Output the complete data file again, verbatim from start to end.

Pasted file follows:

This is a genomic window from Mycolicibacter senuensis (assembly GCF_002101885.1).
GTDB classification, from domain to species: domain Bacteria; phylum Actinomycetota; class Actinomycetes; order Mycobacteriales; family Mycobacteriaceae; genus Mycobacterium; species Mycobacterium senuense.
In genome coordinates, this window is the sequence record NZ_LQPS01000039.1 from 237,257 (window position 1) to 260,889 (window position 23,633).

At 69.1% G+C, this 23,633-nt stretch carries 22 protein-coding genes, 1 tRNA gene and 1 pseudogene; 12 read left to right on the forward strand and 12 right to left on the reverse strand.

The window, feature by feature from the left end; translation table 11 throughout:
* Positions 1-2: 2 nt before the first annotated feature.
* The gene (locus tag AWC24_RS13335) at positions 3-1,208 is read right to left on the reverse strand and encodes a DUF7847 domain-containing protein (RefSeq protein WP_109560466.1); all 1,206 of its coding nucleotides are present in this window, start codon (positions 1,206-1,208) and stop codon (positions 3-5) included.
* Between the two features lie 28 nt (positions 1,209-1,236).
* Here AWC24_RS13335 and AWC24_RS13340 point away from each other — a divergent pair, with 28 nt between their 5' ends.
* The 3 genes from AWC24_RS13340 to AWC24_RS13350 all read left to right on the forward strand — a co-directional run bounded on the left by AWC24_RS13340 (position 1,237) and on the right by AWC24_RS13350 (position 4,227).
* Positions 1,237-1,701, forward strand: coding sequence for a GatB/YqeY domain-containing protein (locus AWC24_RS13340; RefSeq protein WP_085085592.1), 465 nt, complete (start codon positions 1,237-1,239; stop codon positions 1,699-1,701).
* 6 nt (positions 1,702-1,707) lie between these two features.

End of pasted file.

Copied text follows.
This is a genomic window from Mycolicibacter senuensis (assembly GCF_002101885.1).
GTDB classification, from domain to species: domain Bacteria; phylum Actinomycetota; class Actinomycetes; order Mycobacteriales; family Mycobacteriaceae; genus Mycobacterium; species Mycobacterium senuense.
In genome coordinates, this window is the sequence record NZ_LQPS01000039.1 from 237,257 (window position 1) to 260,889 (window position 23,633).

At 69.1% G+C, this 23,633-nt stretch carries 22 protein-coding genes, 1 tRNA gene and 1 pseudogene; 12 read left to right on the forward strand and 12 right to left on the reverse strand.

The window, feature by feature from the left end; translation table 11 throughout:
* Positions 1-2: 2 nt before the first annotated feature.
* The gene (locus tag AWC24_RS13335) at positions 3-1,208 is read right to left on the reverse strand and encodes a DUF7847 domain-containing protein (RefSeq protein WP_109560466.1); all 1,206 of its coding nucleotides are present in this window, start codon (positions 1,206-1,208) and stop codon (positions 3-5) included.
* Between the two features lie 28 nt (positions 1,209-1,236).
* Here AWC24_RS13335 and AWC24_RS13340 point away from each other — a divergent pair, with 28 nt between their 5' ends.
* The 3 genes from AWC24_RS13340 to AWC24_RS13350 all read left to right on the forward strand — a co-directional run bounded on the left by AWC24_RS13340 (position 1,237) and on the right by AWC24_RS13350 (position 4,227).
* Positions 1,237-1,701, forward strand: coding sequence for a GatB/YqeY domain-containing protein (locus AWC24_RS13340; RefSeq protein WP_085085592.1), 465 nt, complete (start codon positions 1,237-1,239; stop codon positions 1,699-1,701).
* 6 nt (positions 1,702-1,707) lie between these two features.